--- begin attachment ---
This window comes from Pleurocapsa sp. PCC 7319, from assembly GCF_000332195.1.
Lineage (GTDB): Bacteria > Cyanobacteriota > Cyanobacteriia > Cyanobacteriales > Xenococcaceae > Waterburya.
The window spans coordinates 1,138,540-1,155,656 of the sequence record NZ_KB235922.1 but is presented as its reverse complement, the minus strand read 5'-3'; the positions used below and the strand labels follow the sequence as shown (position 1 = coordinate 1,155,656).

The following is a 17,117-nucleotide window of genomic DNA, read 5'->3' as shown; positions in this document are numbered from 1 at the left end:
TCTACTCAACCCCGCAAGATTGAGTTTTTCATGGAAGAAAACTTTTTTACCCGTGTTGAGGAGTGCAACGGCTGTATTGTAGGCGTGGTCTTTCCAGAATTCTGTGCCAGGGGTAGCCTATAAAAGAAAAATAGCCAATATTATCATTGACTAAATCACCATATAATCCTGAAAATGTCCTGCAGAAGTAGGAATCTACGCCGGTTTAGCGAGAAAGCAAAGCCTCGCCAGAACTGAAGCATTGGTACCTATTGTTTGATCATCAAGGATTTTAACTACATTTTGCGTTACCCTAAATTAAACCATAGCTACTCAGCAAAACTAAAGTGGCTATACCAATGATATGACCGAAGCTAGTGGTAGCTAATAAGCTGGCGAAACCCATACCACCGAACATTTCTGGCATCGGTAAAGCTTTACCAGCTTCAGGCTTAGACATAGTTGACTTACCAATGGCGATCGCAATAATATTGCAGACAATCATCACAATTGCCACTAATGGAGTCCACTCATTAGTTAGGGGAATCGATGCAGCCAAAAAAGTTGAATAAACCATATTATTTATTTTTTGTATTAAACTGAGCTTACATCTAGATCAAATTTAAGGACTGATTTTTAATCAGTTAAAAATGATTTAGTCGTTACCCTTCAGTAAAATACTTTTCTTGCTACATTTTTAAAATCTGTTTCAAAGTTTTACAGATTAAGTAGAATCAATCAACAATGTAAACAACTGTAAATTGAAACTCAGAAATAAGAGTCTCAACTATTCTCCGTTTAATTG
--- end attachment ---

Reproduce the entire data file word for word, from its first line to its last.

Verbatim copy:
This window comes from Pleurocapsa sp. PCC 7319, from assembly GCF_000332195.1.
Lineage (GTDB): Bacteria > Cyanobacteriota > Cyanobacteriia > Cyanobacteriales > Xenococcaceae > Waterburya.
The window spans coordinates 1,138,540-1,155,656 of the sequence record NZ_KB235922.1 but is presented as its reverse complement, the minus strand read 5'-3'; the positions used below and the strand labels follow the sequence as shown (position 1 = coordinate 1,155,656).

The following is a 17,117-nucleotide window of genomic DNA, read 5'->3' as shown; positions in this document are numbered from 1 at the left end:
TCTACTCAACCCCGCAAGATTGAGTTTTTCATGGAAGAAAACTTTTTTACCCGTGTTGAGGAGTGCAACGGCTGTATTGTAGGCGTGGTCTTTCCAGAATTCTGTGCCAGGGGTAGCCTATAAAAGAAAAATAGCCAATATTATCATTGACTAAATCACCATATAATCCTGAAAATGTCCTGCAGAAGTAGGAATCTACGCCGGTTTAGCGAGAAAGCAAAGCCTCGCCAGAACTGAAGCATTGGTACCTATTGTTTGATCATCAAGGATTTTAACTACATTTTGCGTTACCCTAAATTAAACCATAGCTACTCAGCAAAACTAAAGTGGCTATACCAATGATATGACCGAAGCTAGTGGTAGCTAATAAGCTGGCGAAACCCATACCACCGAACATTTCTGGCATCGGTAAAGCTTTACCAGCTTCAGGCTTAGACATAGTTGACTTACCAATGGCGATCGCAATAATATTGCAGACAATCATCACAATTGCCACTAATGGAGTCCACTCATTAGTTAGGGGAATCGATGCAGCCAAAAAAGTTGAATAAACCATATTATTTATTTTTTGTATTAAACTGAGCTTACATCTAGATCAAATTTAAGGACTGATTTTTAATCAGTTAAAAATGATTTAGTCGTTACCCTTCAGTAAAATACTTTTCTTGCTACATTTTTAAAATCTGTTTCAAAGTTTTACAGATTAAGTAGAATCAATCAACAATGTAAACAACTGTAAATTGAAACTCAGAAATAAGAGTCTCAACTATTCTCCGTTTAATTG